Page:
David Ângelo: It was through the scientific articles that I was and am publishing. My former Director, Professor Francisco Salvado, used to say something to me that I never forgot: "If you don't publish, you don't exist". It is true. I can do the best treatments in the world and have the best results in the world, but if I don't publish them in any magazine, I can't have visibility? If no one knows my work and what I do, how can I expand my research and help Portugal develop this area? My publications are the reason for my international recognition at a relevant level. I have a good characteristic, I am a maker, I finish my goals. Einstein said that "a good idea without an action plan is nothing but a hallucination". This is true and I have that action plan for everything, and I really follow it. I think that new generations find it difficult to move forward because they have many ideas, but they don't put them into practice. Making it happen takes a lot of work. When I have an idea for a research project I start writing and I set deadlines, which I make an effort to meet. The students at the FMUL, where I coordinate the master’s theses, are surprised because in the first meeting we make a schedule that even includes the day of the presentation. Of course, there may be delays, but this schedule serves to create a commitment to the project. I once took almost two years to prepare a paper.
For someone who plans everything so meticulously, tell me, doesn't life sometimes change your plans? Can you always keep everything under control in your life?
David Ângelo: It does, it does. In terms of research, it changes a lot. I'll give you an example. When I began my doctorate project I'd planned to operate on sheep, on floor 9 of Santa Maria Hospital, in experimental surgery. Shortly after, I received a letter from the ethics commission saying that that biotery was not certified by the DGAV and that I couldn't operate the animals there. In other words, all my work was back to square one. Everything collapsed, I couldn't do anything else. I went looking for solutions. Do you know what I did?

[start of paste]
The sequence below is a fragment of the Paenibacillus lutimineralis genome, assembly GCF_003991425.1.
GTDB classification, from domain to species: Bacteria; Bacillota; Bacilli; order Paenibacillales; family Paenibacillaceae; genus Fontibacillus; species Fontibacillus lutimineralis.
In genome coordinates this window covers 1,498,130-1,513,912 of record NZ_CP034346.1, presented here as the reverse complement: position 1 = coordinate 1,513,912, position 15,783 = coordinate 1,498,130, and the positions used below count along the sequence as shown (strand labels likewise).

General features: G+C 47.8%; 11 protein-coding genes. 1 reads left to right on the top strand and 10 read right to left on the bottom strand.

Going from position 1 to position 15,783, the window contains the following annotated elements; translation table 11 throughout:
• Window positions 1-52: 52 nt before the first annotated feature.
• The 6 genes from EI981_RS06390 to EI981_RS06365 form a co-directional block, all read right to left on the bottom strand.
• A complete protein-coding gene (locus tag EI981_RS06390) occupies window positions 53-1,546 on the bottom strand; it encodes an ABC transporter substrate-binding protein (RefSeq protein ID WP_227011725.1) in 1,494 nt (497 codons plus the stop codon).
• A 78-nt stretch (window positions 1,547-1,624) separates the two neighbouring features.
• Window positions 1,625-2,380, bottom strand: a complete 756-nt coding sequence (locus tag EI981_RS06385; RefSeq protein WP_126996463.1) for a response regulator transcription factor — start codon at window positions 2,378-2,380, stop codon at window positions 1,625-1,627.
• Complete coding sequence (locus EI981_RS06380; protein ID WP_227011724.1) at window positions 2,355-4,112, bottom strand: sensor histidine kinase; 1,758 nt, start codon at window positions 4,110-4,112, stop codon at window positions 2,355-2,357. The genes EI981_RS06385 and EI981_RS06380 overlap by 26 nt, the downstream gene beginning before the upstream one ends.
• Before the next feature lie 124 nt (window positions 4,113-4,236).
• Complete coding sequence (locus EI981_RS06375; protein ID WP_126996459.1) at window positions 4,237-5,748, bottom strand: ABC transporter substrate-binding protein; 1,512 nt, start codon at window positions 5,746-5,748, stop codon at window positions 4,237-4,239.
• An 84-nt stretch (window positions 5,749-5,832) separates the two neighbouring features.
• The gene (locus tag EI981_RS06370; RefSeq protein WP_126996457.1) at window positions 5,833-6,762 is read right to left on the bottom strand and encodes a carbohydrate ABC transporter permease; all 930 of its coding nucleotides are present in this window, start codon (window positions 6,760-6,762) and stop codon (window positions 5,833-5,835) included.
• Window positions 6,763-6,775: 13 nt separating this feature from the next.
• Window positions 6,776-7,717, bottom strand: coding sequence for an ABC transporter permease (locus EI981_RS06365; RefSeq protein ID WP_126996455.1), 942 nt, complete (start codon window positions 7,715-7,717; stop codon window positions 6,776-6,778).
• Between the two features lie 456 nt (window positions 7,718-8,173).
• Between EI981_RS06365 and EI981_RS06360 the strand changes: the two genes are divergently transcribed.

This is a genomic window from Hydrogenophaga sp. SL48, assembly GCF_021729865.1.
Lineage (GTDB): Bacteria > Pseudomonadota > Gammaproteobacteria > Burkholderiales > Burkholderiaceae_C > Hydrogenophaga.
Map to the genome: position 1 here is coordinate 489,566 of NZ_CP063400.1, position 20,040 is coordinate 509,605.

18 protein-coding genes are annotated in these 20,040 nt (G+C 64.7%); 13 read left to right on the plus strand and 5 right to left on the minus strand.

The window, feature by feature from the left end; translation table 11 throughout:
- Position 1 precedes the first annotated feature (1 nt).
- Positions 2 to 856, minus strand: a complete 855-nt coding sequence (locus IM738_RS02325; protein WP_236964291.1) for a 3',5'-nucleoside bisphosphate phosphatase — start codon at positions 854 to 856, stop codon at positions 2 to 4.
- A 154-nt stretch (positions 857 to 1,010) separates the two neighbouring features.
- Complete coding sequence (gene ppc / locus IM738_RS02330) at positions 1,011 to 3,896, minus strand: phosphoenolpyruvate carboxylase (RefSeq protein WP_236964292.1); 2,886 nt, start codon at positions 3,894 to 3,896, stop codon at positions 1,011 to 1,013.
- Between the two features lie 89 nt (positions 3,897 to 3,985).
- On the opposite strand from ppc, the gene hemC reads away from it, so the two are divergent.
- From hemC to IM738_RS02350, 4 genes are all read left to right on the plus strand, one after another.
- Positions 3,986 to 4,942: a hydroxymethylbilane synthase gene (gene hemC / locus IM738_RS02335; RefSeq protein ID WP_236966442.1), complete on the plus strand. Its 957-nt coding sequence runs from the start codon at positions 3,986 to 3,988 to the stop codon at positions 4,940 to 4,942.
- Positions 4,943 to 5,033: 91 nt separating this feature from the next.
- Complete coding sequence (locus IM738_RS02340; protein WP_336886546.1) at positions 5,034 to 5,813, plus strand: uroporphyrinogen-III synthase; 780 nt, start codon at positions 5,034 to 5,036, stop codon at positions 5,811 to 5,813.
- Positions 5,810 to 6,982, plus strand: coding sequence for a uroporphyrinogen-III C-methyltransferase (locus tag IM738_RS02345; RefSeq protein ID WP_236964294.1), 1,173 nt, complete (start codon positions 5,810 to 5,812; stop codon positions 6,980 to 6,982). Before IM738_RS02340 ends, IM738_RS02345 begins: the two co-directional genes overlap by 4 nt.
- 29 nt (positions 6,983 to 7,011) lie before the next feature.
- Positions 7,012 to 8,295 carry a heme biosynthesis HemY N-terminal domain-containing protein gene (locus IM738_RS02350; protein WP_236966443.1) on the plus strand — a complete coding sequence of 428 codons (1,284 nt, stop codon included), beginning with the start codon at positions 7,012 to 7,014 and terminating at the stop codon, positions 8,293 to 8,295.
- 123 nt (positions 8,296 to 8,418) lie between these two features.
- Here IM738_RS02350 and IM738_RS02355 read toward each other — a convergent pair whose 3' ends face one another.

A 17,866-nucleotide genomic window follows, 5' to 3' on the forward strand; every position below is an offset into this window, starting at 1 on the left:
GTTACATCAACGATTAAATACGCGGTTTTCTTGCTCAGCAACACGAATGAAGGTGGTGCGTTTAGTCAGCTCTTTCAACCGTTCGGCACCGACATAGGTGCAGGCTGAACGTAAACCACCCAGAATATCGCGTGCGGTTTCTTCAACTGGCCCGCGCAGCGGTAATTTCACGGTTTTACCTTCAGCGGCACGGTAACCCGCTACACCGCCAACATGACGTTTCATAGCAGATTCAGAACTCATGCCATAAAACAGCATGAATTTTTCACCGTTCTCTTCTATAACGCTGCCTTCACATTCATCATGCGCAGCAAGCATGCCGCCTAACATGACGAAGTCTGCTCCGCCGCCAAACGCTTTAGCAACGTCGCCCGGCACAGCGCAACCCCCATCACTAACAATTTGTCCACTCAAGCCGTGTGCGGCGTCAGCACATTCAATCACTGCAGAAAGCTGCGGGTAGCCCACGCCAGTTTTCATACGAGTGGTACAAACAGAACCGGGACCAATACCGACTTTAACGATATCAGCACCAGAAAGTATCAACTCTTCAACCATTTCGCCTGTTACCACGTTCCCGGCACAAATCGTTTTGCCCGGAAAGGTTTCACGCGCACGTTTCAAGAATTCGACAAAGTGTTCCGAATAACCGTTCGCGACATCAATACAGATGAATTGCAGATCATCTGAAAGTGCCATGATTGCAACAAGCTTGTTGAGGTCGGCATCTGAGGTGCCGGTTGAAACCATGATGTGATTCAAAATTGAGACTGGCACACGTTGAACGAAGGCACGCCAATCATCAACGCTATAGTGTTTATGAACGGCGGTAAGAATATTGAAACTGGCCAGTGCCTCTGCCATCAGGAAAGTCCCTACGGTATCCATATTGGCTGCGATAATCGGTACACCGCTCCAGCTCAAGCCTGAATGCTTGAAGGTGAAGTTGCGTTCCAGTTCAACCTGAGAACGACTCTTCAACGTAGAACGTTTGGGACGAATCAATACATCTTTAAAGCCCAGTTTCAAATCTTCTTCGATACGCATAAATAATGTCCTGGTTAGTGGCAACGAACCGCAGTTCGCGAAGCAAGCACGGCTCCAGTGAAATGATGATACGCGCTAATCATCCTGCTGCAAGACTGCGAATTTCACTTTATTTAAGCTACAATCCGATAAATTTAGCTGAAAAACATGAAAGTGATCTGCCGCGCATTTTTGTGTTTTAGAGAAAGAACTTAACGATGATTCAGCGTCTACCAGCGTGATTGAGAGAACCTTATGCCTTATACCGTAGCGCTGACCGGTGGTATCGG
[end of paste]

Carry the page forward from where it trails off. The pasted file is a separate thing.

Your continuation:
I rebuilt a shed my parents owned and built an biotery from scratch. And now even some important names in the hospital area ask me to go and operate sheep there. This facility is obviously certified by the DGAV. It was the only way I could continue my animal research. It was there that I applied the ten thousand euros I won from a grant for a young researcher in Pain area. The rest of the money that I saved was used in the biotery.
Has the research also changed you plans? I mean, is it common for a paper to be submitted and then be rejected?
David Ângelo: I'm resilient, you know? I had a paper that was submitted to 16 different journals, only the 16th time it was accepted. I never gave up, you know why? Each time it went back, I corrected it and learned something more, because it brought valuable comments from the reviewers and that helped me to improve. Finally, I managed to publish in the International Journal of Surgery, whose impact factor was almost 6. (The impact factor of a scientific journal is one of the most important elements to define the credibility and quality of a journal and its articles).
Is it possible to regenerate the disc?
David Ângelo: Not yet. In my studies I was able to prevent an osteoarthritis process after removing the disc. After removing the articular disc, I would like to create a solution to replace it, but I can't afford it on my own, you need big funding from industry to support these projects.